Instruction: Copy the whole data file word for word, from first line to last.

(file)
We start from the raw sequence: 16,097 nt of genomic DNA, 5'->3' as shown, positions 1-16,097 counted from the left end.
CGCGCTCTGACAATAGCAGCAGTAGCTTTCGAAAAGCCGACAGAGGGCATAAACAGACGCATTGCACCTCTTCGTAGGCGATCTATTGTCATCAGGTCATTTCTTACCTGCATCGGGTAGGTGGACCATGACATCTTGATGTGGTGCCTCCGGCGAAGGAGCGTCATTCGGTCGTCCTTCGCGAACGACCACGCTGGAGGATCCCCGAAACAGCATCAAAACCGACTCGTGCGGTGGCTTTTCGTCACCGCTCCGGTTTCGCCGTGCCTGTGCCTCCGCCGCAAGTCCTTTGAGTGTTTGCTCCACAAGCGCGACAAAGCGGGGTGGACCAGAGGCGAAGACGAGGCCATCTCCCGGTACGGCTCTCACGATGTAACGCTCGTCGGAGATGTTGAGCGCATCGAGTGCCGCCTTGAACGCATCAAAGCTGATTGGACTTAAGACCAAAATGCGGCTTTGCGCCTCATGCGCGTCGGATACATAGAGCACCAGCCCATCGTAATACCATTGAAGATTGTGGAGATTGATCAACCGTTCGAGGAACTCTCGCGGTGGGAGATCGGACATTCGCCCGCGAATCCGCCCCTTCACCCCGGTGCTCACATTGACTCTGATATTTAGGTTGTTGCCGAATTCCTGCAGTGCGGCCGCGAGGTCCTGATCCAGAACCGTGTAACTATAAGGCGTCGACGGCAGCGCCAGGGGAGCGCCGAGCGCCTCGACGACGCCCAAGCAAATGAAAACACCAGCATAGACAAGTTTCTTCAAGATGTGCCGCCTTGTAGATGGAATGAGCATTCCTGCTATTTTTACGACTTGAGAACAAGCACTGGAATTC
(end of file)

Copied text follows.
We start from the raw sequence: 16,097 nt of genomic DNA, 5'->3' as shown, positions 1-16,097 counted from the left end.
CGCGCTCTGACAATAGCAGCAGTAGCTTTCGAAAAGCCGACAGAGGGCATAAACAGACGCATTGCACCTCTTCGTAGGCGATCTATTGTCATCAGGTCATTTCTTACCTGCATCGGGTAGGTGGACCATGACATCTTGATGTGGTGCCTCCGGCGAAGGAGCGTCATTCGGTCGTCCTTCGCGAACGACCACGCTGGAGGATCCCCGAAACAGCATCAAAACCGACTCGTGCGGTGGCTTTTCGTCACCGCTCCGGTTTCGCCGTGCCTGTGCCTCCGCCGCAAGTCCTTTGAGTGTTTGCTCCACAAGCGCGACAAAGCGGGGTGGACCAGAGGCGAAGACGAGGCCATCTCCCGGTACGGCTCTCACGATGTAACGCTCGTCGGAGATGTTGAGCGCATCGAGTGCCGCCTTGAACGCATCAAAGCTGATTGGACTTAAGACCAAAATGCGGCTTTGCGCCTCATGCGCGTCGGATACATAGAGCACCAGCCCATCGTAATACCATTGAAGATTGTGGAGATTGATCAACCGTTCGAGGAACTCTCGCGGTGGGAGATCGGACATTCGCCCGCGAATCCGCCCCTTCACCCCGGTGCTCACATTGACTCTGATATTTAGGTTGTTGCCGAATTCCTGCAGTGCGGCCGCGAGGTCCTGATCCAGAACCGTGTAACTATAAGGCGTCGACGGCAGCGCCAGGGGAGCGCCGAGCGCCTCGACGACGCCCAAGCAAATGAAAACACCAGCATAGACAAGTTTCTTCAAGATGTGCCGCCTTGTAGATGGAATGAGCATTCCTGCTATTTTTACGACTTGAGAACAAGCACTGGAATTC